Injuries are inevitable, whether in the Gym or in any sporting activity. People often become unmotivated, scared and quite reluctant to set foot back into the gym as they are worried about reaggravating it again or they simply become inactive and lazy. Most people fall into the mindset that they must cease all exercise in order to heal and recover. Recovery is the priority but how long should you rest for until it becomes a habit and you’re too lazy to exercise again?
Everyone gets injured and it is unavoidable at times. Whether it’s a minor or major injury, you should refrain from being sedentary as there are many alternatives that could still allow you to be active – depending on the injury and its severity. Frequent and low impact exercises such as walking, or cycling can help maintain your fitness levels without affecting your overall recovery. By doing some physical activity, you will not fall into the trap and overtime become a victim to laziness. Being lazy is a choice but choosing to make that choice becomes a habit and before you know it, you’ve lost all motivation to be the best version of yourself again. To overcome an injury, you must work around it and find ways to adapt.
The key to managing injurie
The first thing you should do when encountering an injury is seek professional advice. They will be able to provide you with a parameter to how much you can and should exercise. A key factor to dealing with injuries is to work around it by finding variations and alternatives that will not affect the injured site. This will avoid falling into the trap of being sedentary. Lifting weights is one of the best methods. What? Weights! You must be thinking how am I supposed to do weights if I’m injured? Well, continuing to do strength training will be beneficial for both preserving your muscle mass and fitness levels.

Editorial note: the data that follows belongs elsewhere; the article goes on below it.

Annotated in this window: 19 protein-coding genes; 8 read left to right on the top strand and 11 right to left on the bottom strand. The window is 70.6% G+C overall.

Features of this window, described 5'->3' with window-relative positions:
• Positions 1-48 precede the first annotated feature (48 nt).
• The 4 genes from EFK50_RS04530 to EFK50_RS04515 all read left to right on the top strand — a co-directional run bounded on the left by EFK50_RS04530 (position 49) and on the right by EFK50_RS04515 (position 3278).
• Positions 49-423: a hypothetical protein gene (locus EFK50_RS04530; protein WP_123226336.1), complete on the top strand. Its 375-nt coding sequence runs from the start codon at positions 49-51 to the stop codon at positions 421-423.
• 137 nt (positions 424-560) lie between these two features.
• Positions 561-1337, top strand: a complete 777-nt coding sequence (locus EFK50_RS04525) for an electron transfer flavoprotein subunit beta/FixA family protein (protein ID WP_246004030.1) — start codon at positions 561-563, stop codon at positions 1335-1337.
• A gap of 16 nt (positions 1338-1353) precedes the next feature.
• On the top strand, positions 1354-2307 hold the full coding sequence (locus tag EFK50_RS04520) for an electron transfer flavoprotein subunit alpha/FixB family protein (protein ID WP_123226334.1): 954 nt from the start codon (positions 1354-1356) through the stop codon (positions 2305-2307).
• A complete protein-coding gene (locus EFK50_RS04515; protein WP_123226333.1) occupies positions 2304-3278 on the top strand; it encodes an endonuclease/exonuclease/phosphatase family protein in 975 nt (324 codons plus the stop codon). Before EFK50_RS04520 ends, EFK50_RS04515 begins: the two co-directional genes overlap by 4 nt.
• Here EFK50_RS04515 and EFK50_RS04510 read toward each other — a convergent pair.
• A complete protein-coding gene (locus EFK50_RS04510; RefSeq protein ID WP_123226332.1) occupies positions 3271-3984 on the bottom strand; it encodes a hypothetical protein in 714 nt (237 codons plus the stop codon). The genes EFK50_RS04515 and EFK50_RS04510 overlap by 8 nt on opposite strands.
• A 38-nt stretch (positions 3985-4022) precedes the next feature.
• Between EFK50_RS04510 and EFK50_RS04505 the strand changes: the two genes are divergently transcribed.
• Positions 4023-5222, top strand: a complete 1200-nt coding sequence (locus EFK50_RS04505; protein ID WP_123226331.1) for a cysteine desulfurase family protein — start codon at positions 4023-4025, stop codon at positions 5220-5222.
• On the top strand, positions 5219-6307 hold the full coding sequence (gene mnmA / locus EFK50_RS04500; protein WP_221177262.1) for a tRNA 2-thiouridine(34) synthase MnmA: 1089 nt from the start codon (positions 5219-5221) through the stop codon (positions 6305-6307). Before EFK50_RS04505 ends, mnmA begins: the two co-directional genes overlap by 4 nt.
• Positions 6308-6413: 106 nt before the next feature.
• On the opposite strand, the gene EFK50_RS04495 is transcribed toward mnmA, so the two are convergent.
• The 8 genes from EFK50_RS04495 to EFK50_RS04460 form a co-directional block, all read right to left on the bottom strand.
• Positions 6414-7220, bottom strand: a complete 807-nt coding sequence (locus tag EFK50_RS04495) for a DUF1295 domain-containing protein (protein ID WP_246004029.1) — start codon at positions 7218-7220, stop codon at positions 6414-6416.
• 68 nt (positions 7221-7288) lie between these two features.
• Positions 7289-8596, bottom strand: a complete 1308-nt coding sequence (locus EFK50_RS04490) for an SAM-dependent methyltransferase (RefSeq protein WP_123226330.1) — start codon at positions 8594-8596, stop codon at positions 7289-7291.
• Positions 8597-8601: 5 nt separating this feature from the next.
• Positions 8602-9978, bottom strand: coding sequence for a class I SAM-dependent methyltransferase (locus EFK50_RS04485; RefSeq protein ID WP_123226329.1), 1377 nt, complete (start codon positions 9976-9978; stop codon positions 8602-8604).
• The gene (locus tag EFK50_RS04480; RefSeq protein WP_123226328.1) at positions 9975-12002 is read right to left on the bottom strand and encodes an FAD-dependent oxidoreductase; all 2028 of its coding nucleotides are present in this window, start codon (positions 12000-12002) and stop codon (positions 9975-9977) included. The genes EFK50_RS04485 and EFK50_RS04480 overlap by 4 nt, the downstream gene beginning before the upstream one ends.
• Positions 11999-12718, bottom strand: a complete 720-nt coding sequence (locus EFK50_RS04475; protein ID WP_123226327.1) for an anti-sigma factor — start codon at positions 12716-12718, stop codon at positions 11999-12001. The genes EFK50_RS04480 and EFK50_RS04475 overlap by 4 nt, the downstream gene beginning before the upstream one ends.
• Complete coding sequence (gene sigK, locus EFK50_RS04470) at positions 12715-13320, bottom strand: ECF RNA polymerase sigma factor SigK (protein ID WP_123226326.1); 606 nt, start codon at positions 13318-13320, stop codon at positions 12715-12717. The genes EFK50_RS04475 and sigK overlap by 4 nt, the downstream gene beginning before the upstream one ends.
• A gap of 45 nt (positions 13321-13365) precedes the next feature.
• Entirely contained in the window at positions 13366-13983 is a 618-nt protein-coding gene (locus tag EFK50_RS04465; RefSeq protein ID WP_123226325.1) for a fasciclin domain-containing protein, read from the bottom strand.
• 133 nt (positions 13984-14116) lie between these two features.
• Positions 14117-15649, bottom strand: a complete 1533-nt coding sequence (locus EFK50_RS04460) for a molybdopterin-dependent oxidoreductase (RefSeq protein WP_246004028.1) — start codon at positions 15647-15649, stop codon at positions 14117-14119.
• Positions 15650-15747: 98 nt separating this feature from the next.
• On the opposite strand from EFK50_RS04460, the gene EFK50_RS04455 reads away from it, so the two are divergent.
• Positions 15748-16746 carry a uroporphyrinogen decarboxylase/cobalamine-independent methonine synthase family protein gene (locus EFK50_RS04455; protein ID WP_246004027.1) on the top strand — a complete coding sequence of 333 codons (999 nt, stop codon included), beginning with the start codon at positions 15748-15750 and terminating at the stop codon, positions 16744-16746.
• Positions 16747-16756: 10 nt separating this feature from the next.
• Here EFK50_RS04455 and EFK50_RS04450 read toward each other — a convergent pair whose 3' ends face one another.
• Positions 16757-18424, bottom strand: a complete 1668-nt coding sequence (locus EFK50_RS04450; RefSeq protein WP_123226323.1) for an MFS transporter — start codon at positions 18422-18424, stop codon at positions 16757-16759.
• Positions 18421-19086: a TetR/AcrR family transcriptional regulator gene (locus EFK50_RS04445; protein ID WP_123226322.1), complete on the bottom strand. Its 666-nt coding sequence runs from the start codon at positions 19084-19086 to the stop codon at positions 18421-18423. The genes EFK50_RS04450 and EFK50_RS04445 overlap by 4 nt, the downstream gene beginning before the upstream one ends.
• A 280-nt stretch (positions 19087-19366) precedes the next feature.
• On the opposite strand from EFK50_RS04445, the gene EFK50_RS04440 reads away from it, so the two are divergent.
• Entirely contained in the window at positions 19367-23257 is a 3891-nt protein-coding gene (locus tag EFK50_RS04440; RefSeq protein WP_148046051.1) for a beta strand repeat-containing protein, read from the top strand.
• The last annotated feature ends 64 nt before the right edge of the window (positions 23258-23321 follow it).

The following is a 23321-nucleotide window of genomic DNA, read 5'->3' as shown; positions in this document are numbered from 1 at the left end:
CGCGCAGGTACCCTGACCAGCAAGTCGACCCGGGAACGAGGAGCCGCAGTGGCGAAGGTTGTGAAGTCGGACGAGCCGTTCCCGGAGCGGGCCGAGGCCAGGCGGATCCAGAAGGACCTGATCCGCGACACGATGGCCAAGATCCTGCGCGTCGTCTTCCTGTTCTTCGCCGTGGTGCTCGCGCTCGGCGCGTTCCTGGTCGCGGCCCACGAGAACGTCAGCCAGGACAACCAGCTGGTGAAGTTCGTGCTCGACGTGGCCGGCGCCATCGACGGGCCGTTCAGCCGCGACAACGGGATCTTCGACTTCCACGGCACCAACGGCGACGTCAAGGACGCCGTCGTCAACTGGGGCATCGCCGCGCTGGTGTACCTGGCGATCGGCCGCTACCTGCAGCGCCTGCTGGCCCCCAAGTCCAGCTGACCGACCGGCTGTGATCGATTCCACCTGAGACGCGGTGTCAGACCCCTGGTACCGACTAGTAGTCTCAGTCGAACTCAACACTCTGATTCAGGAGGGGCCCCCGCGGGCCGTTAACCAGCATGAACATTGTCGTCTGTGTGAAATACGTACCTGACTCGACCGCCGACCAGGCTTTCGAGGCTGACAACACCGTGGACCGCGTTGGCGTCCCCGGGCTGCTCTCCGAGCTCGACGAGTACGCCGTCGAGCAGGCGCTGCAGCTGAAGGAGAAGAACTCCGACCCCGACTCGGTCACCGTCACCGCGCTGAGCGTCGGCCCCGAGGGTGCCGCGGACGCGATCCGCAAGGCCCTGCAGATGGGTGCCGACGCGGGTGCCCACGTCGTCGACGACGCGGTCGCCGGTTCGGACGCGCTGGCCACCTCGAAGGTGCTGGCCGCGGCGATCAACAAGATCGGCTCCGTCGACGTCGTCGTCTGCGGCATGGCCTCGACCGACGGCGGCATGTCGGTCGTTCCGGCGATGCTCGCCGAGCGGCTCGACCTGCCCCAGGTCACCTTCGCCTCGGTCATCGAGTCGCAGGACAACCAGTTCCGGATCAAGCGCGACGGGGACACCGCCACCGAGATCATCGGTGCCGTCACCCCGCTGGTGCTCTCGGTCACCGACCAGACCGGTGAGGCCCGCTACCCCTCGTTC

For example, you have injured your shoulder and cannot train upper body for a while. Instead of sitting at home and watching Netflix, you should take this opportunity to focus on your lower body. Whether its light intensity with resistance bands or kettle bells, you are still allowing your injury to recover but you are not allowing your mind to adapt to being sedentary.
Not only is your physical health important but so is your mental health. When working out, your body releases endorphins and other chemicals which work together to make you feel good. Most of you go to the gym to destress from a long day at work but once that outlet is taken away due to this injury, you will become frustrated. The key to recovering effectively and efficiently is to not rush the process. Staying positive will provide you with the motivation and determination to overcome this setback.
What are the key points to consider?
The first step to take is to redesign your current program to suit your needs and work around the injury. By implementing alternative exercises, you are still able to continue your progress in the gym and not become a victim to laziness. Seek medical help to know what you can and cannot do in order to nurse your injury back to full strength.
The most important take home message is to take your rehab and prevention very seriously. Most of you will jump back into the intense training you’re use to, once you feel that the pain has gone away. This is the most common mistake that people make as it will increase the risk of re-injury. Like with anything you do in the gym, the best course of action is to follow the plan. Research has shown that those who stay positive throughout their rehabilitation will increase the rate of recovery. Therefore, instead of using it as an excuse or as an obstacle, use this time to focus on any weaknesses you may have. Happy training 😊